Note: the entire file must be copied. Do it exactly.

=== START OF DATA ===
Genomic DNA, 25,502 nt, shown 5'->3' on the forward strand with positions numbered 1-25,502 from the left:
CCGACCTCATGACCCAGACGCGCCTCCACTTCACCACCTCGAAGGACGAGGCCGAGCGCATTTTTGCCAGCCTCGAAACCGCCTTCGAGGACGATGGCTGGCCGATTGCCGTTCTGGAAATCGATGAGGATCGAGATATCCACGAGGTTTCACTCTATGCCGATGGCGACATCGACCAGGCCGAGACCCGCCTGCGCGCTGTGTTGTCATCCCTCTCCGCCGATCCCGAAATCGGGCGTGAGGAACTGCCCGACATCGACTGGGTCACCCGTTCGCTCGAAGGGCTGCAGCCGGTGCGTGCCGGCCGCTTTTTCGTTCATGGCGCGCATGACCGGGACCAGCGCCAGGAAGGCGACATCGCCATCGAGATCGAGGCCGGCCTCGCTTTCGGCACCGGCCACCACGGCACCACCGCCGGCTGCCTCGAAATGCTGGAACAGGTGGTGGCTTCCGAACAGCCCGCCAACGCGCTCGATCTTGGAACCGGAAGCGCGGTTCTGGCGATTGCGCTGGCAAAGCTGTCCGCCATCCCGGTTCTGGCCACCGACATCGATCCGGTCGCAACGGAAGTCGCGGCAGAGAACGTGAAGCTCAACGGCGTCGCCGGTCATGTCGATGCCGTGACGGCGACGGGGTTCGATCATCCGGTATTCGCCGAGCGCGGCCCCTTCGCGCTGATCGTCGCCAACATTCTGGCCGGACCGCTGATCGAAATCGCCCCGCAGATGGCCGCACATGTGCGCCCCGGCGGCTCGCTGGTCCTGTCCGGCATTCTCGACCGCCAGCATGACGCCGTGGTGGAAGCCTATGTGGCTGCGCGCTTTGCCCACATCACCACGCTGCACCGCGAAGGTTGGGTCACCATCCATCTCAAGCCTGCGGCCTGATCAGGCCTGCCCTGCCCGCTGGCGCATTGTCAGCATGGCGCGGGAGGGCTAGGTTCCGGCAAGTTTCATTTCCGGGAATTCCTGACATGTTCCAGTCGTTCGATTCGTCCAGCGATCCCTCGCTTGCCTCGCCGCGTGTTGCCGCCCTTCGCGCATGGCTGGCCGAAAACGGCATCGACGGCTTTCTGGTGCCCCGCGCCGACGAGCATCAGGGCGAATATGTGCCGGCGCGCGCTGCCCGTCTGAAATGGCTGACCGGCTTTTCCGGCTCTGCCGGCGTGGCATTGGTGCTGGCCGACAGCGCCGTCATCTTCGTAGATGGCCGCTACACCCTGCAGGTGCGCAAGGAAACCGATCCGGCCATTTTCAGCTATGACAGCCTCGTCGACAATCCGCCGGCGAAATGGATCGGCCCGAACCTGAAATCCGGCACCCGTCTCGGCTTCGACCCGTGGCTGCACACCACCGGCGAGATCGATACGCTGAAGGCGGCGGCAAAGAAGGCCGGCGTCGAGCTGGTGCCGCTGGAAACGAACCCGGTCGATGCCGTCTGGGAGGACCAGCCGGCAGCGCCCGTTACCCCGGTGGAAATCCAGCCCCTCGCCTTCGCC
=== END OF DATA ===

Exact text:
Genomic DNA, 25,502 nt, shown 5'->3' on the forward strand with positions numbered 1-25,502 from the left:
CCGACCTCATGACCCAGACGCGCCTCCACTTCACCACCTCGAAGGACGAGGCCGAGCGCATTTTTGCCAGCCTCGAAACCGCCTTCGAGGACGATGGCTGGCCGATTGCCGTTCTGGAAATCGATGAGGATCGAGATATCCACGAGGTTTCACTCTATGCCGATGGCGACATCGACCAGGCCGAGACCCGCCTGCGCGCTGTGTTGTCATCCCTCTCCGCCGATCCCGAAATCGGGCGTGAGGAACTGCCCGACATCGACTGGGTCACCCGTTCGCTCGAAGGGCTGCAGCCGGTGCGTGCCGGCCGCTTTTTCGTTCATGGCGCGCATGACCGGGACCAGCGCCAGGAAGGCGACATCGCCATCGAGATCGAGGCCGGCCTCGCTTTCGGCACCGGCCACCACGGCACCACCGCCGGCTGCCTCGAAATGCTGGAACAGGTGGTGGCTTCCGAACAGCCCGCCAACGCGCTCGATCTTGGAACCGGAAGCGCGGTTCTGGCGATTGCGCTGGCAAAGCTGTCCGCCATCCCGGTTCTGGCCACCGACATCGATCCGGTCGCAACGGAAGTCGCGGCAGAGAACGTGAAGCTCAACGGCGTCGCCGGTCATGTCGATGCCGTGACGGCGACGGGGTTCGATCATCCGGTATTCGCCGAGCGCGGCCCCTTCGCGCTGATCGTCGCCAACATTCTGGCCGGACCGCTGATCGAAATCGCCCCGCAGATGGCCGCACATGTGCGCCCCGGCGGCTCGCTGGTCCTGTCCGGCATTCTCGACCGCCAGCATGACGCCGTGGTGGAAGCCTATGTGGCTGCGCGCTTTGCCCACATCACCACGCTGCACCGCGAAGGTTGGGTCACCATCCATCTCAAGCCTGCGGCCTGATCAGGCCTGCCCTGCCCGCTGGCGCATTGTCAGCATGGCGCGGGAGGGCTAGGTTCCGGCAAGTTTCATTTCCGGGAATTCCTGACATGTTCCAGTCGTTCGATTCGTCCAGCGATCCCTCGCTTGCCTCGCCGCGTGTTGCCGCCCTTCGCGCATGGCTGGCCGAAAACGGCATCGACGGCTTTCTGGTGCCCCGCGCCGACGAGCATCAGGGCGAATATGTGCCGGCGCGCGCTGCCCGTCTGAAATGGCTGACCGGCTTTTCCGGCTCTGCCGGCGTGGCATTGGTGCTGGCCGACAGCGCCGTCATCTTCGTAGATGGCCGCTACACCCTGCAGGTGCGCAAGGAAACCGATCCGGCCATTTTCAGCTATGACAGCCTCGTCGACAATCCGCCGGCGAAATGGATCGGCCCGAACCTGAAATCCGGCACCCGTCTCGGCTTCGACCCGTGGCTGCACACCACCGGCGAGATCGATACGCTGAAGGCGGCGGCAAAGAAGGCCGGCGTCGAGCTGGTGCCGCTGGAAACGAACCCGGTCGATGCCGTCTGGGAGGACCAGCCGGCAGCGCCCGTTACCCCGGTGGAAATCCAGCCCCTCGCCTTCGCC